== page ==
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Write, revise, repeat

May 31, 2009

An experimental post today, as the main body of it is audio, rather than text. To download the audio file directly, go to this link:

http://www.paulanderson.org.uk/podcasts/WAEp001.mp3

Or to subscribe in iTunes, go here:

http://phobos.apple.com/WebObjects/MZStore.woa/wa/viewPodcast?id=264970832

This is an experiment in the format for my Sunday column, so feedback will be appreciated. There is a post here, which should largely stand on it’s own (which will be cross-posted on my own site) and there will be a podcast post which will also stand alone, but hopefully they will complement each other. You are free to read the post here alone, listen to the audio alone, or do both. Let me know what you think of this idea, and if it proves popular, I’ll repeat it in future.

At the start of this year I entered the Kingston Readers Festival Micro Story Competition 2009. Sadly, my story was not shortlisted, so I present it today (in audio) as an example of redrafting and critique.

The competition sought entries of 500 words or less. This sounds easy, until you try to craft a complete story in under 500 words. My first full draft, which you’ll hear in the audio, came in at 554 words. The final entered story was 494 words.

I have had writing critiqued before. I have redrafted writing. But never before has any of my writing undergone such a focused and repeated draft, critique, revise cycle. Including the final version, there were six full drafts, and numerous intermediate stages. I showed the story to six different people, three of whom were providing full critiques. It was painful, frustrating, and ultimately rewarding.

Time and again I had to remind myself that any comments on the quality of the story were not slights against me personally. I knew this, yet each suggested revision, each instance of “this doesn’t work” cut me. And I could just about guarantee that for every change I made, for every two people that liked it, one would hate it. President Roosevelt said “you can’t please all of the people all of the time”, and this was certainly the case here. Thankfully I could please two-thirds of the people most of the time, so took that as a win.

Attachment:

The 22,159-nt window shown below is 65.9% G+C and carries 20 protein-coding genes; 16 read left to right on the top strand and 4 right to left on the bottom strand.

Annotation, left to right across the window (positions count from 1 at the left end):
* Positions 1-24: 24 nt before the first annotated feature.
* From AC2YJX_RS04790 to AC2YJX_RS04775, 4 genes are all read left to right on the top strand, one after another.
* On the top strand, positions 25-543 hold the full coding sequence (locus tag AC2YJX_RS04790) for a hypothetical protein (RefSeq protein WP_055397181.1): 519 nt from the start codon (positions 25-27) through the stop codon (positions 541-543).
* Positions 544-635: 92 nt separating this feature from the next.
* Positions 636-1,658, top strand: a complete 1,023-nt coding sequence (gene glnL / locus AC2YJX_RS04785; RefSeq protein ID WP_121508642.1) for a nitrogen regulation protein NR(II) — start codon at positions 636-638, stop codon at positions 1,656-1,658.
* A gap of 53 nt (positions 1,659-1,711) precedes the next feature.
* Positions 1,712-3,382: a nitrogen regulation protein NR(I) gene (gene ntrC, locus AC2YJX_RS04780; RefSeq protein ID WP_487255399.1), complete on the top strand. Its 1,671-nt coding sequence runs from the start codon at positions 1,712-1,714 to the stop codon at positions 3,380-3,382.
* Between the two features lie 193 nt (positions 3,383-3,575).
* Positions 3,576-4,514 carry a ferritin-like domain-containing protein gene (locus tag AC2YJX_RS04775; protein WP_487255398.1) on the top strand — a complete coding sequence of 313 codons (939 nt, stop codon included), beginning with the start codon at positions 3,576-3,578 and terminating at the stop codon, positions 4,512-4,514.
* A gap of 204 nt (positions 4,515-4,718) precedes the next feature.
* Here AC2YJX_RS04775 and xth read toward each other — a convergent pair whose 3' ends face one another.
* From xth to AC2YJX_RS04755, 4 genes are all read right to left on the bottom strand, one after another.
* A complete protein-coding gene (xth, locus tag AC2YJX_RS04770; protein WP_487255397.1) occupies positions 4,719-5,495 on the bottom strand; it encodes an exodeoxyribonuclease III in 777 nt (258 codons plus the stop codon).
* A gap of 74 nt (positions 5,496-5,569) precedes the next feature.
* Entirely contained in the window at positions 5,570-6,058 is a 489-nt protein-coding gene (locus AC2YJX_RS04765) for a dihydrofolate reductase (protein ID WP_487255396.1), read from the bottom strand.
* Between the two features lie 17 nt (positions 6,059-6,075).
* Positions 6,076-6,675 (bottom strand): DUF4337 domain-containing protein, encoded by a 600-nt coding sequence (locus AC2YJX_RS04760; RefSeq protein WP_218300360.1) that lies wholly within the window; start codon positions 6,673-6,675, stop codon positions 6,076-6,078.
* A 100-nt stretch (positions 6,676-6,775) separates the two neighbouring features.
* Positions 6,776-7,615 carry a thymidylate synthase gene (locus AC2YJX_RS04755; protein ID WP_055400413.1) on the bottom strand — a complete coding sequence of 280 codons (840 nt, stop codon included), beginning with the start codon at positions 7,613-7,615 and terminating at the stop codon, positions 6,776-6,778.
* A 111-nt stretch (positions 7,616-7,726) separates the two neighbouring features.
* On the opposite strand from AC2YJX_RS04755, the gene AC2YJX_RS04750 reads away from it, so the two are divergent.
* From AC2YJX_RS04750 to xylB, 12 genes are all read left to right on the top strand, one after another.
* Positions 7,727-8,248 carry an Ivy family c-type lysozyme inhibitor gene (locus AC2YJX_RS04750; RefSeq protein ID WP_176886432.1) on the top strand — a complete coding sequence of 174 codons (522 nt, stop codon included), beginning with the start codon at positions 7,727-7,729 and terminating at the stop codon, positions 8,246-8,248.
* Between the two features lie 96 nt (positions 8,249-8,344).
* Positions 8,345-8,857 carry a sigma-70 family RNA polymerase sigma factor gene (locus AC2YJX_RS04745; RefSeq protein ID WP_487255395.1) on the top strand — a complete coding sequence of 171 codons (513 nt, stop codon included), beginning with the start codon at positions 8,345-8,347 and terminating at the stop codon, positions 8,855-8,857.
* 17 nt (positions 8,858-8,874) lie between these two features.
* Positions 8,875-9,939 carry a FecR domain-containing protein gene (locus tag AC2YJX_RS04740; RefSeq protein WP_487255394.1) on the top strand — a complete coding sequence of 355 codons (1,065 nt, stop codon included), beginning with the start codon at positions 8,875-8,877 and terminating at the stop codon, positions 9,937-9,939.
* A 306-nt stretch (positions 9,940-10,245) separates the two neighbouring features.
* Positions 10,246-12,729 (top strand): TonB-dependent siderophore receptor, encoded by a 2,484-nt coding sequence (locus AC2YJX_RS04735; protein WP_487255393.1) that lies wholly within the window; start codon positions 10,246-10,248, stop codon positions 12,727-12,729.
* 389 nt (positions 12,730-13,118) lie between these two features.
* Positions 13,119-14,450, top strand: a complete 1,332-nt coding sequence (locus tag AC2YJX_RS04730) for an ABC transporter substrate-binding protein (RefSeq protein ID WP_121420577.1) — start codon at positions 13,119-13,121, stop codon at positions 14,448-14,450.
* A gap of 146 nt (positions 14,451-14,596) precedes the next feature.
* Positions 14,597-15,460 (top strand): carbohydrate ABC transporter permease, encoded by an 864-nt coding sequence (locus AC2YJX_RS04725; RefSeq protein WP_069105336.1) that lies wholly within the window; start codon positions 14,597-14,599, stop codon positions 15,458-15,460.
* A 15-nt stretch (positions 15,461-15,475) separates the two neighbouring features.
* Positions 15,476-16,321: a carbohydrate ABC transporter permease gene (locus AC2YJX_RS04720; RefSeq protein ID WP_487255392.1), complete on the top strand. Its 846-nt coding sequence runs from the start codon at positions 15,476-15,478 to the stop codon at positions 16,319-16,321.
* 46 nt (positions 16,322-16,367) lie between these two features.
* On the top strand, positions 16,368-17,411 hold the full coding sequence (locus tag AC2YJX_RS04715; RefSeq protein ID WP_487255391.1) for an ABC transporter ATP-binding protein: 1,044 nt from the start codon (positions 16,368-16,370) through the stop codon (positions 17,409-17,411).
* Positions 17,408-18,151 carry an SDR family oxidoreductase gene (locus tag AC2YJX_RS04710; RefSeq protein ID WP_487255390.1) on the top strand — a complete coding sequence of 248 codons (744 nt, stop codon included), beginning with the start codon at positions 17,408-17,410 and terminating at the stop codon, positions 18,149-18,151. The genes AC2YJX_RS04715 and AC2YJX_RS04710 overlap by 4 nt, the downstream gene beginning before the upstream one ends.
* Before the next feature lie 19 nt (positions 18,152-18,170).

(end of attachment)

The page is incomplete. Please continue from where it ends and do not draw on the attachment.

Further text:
Putting your work out there for review and critique is something writers shy away from when they are starting out. They fear harsh words, the mean voices of jealousy which intone the dreaded but vague verdict – “I don’t like it”. Such a personal attack on your work, a cherished part of you, is intolerable. So the words go unread, the story sits in a drawer, and the writer never improves.

In truth, you will not grow as a writer unless you allow your work to be critiqued, otherwise you will never learn what works, what doesn’t, where your strengths and weaknesses are etc. If fear of criticism puts you off, then lock your pen and paper in the drawer and give up now, because nobody, be they just starting, or a New York Times bestseller, is immune from criticism. You will never please every ready. But the more you write, the more you work on your craft, allowing your work to be read, critiqued, then revised, the more people you will be able to please.

As you do this, you will learn to distinguish constructive criticism, fairly given, from petty insults and harsh words. Fair criticism must never be feared. It must be embraced, utilised, and owned. It strengthens your skills as a writer, and means that when you do encounter those mean voices, you can judge whether there is merit to their words.

Inevitably, you will find those words have no merit at all.

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Today’s post was brought to you, late, by Virgin Media, Britain’s slowest and least reliable internet service provider. When you need your connection to cut out at the most inconvenient moment, and if you want broadband speeds that are slower than dial-up, think Virgin Media…